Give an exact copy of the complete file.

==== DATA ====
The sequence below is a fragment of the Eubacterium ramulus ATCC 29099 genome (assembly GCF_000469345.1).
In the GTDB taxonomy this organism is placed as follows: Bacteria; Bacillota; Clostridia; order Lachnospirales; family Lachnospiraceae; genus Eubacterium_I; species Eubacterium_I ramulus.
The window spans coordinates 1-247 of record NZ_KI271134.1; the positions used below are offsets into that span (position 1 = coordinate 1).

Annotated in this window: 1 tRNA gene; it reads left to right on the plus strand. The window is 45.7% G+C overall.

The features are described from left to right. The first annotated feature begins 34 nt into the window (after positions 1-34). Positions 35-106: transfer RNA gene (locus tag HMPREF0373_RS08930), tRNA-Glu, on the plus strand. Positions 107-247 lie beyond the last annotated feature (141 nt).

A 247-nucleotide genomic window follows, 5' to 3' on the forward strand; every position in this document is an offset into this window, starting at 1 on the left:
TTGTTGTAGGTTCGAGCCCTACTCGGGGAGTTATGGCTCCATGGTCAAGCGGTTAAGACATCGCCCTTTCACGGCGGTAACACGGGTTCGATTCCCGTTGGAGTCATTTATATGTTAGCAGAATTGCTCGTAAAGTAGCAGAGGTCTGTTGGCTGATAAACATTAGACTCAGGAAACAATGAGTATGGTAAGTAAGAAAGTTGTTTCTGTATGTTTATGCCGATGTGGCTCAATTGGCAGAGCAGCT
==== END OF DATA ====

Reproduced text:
The sequence below is a fragment of the Eubacterium ramulus ATCC 29099 genome (assembly GCF_000469345.1).
In the GTDB taxonomy this organism is placed as follows: Bacteria; Bacillota; Clostridia; order Lachnospirales; family Lachnospiraceae; genus Eubacterium_I; species Eubacterium_I ramulus.
The window spans coordinates 1-247 of record NZ_KI271134.1; the positions used below are offsets into that span (position 1 = coordinate 1).

Annotated in this window: 1 tRNA gene; it reads left to right on the plus strand. The window is 45.7% G+C overall.

The features are described from left to right. The first annotated feature begins 34 nt into the window (after positions 1-34). Positions 35-106: transfer RNA gene (locus tag HMPREF0373_RS08930), tRNA-Glu, on the plus strand. Positions 107-247 lie beyond the last annotated feature (141 nt).

A 247-nucleotide genomic window follows, 5' to 3' on the forward strand; every position in this document is an offset into this window, starting at 1 on the left:
TTGTTGTAGGTTCGAGCCCTACTCGGGGAGTTATGGCTCCATGGTCAAGCGGTTAAGACATCGCCCTTTCACGGCGGTAACACGGGTTCGATTCCCGTTGGAGTCATTTATATGTTAGCAGAATTGCTCGTAAAGTAGCAGAGGTCTGTTGGCTGATAAACATTAGACTCAGGAAACAATGAGTATGGTAAGTAAGAAAGTTGTTTCTGTATGTTTATGCCGATGTGGCTCAATTGGCAGAGCAGCT